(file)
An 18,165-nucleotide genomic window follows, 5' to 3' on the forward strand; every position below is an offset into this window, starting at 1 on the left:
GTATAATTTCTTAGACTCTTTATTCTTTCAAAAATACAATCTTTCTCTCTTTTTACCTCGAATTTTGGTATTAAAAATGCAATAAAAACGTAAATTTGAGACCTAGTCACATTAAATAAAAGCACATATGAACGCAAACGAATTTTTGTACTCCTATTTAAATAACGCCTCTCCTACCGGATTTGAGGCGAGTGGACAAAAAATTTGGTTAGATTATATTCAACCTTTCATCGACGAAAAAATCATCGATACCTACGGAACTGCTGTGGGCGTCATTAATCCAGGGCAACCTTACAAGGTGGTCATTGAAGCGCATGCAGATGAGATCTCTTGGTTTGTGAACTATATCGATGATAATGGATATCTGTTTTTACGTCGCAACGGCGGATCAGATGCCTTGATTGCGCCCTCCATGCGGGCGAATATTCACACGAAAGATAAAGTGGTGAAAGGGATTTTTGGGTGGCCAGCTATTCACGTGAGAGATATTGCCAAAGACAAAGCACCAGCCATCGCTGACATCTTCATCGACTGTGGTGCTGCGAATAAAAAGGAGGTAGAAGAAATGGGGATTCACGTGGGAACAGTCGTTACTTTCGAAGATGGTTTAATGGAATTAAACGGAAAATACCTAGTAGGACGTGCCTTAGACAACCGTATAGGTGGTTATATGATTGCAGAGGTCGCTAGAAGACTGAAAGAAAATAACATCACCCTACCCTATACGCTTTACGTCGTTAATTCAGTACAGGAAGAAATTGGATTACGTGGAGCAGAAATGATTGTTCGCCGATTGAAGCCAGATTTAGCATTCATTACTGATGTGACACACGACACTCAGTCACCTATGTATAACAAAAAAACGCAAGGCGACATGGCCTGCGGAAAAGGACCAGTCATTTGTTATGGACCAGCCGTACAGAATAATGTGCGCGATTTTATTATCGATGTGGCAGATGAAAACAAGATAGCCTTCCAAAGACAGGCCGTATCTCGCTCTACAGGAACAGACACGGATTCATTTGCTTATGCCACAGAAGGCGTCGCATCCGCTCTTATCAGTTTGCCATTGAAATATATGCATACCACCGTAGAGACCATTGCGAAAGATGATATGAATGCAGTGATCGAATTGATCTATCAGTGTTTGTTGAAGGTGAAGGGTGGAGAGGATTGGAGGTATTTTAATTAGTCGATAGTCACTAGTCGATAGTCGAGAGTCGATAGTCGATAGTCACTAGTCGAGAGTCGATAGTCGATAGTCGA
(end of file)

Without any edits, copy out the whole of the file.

An 18,165-nucleotide genomic window follows, 5' to 3' on the forward strand; every position below is an offset into this window, starting at 1 on the left:
GTATAATTTCTTAGACTCTTTATTCTTTCAAAAATACAATCTTTCTCTCTTTTTACCTCGAATTTTGGTATTAAAAATGCAATAAAAACGTAAATTTGAGACCTAGTCACATTAAATAAAAGCACATATGAACGCAAACGAATTTTTGTACTCCTATTTAAATAACGCCTCTCCTACCGGATTTGAGGCGAGTGGACAAAAAATTTGGTTAGATTATATTCAACCTTTCATCGACGAAAAAATCATCGATACCTACGGAACTGCTGTGGGCGTCATTAATCCAGGGCAACCTTACAAGGTGGTCATTGAAGCGCATGCAGATGAGATCTCTTGGTTTGTGAACTATATCGATGATAATGGATATCTGTTTTTACGTCGCAACGGCGGATCAGATGCCTTGATTGCGCCCTCCATGCGGGCGAATATTCACACGAAAGATAAAGTGGTGAAAGGGATTTTTGGGTGGCCAGCTATTCACGTGAGAGATATTGCCAAAGACAAAGCACCAGCCATCGCTGACATCTTCATCGACTGTGGTGCTGCGAATAAAAAGGAGGTAGAAGAAATGGGGATTCACGTGGGAACAGTCGTTACTTTCGAAGATGGTTTAATGGAATTAAACGGAAAATACCTAGTAGGACGTGCCTTAGACAACCGTATAGGTGGTTATATGATTGCAGAGGTCGCTAGAAGACTGAAAGAAAATAACATCACCCTACCCTATACGCTTTACGTCGTTAATTCAGTACAGGAAGAAATTGGATTACGTGGAGCAGAAATGATTGTTCGCCGATTGAAGCCAGATTTAGCATTCATTACTGATGTGACACACGACACTCAGTCACCTATGTATAACAAAAAAACGCAAGGCGACATGGCCTGCGGAAAAGGACCAGTCATTTGTTATGGACCAGCCGTACAGAATAATGTGCGCGATTTTATTATCGATGTGGCAGATGAAAACAAGATAGCCTTCCAAAGACAGGCCGTATCTCGCTCTACAGGAACAGACACGGATTCATTTGCTTATGCCACAGAAGGCGTCGCATCCGCTCTTATCAGTTTGCCATTGAAATATATGCATACCACCGTAGAGACCATTGCGAAAGATGATATGAATGCAGTGATCGAATTGATCTATCAGTGTTTGTTGAAGGTGAAGGGTGGAGAGGATTGGAGGTATTTTAATTAGTCGATAGTCACTAGTCGATAGTCGAGAGTCGATAGTCGATAGTCACTAGTCGAGAGTCGATAGTCGATAGTCGA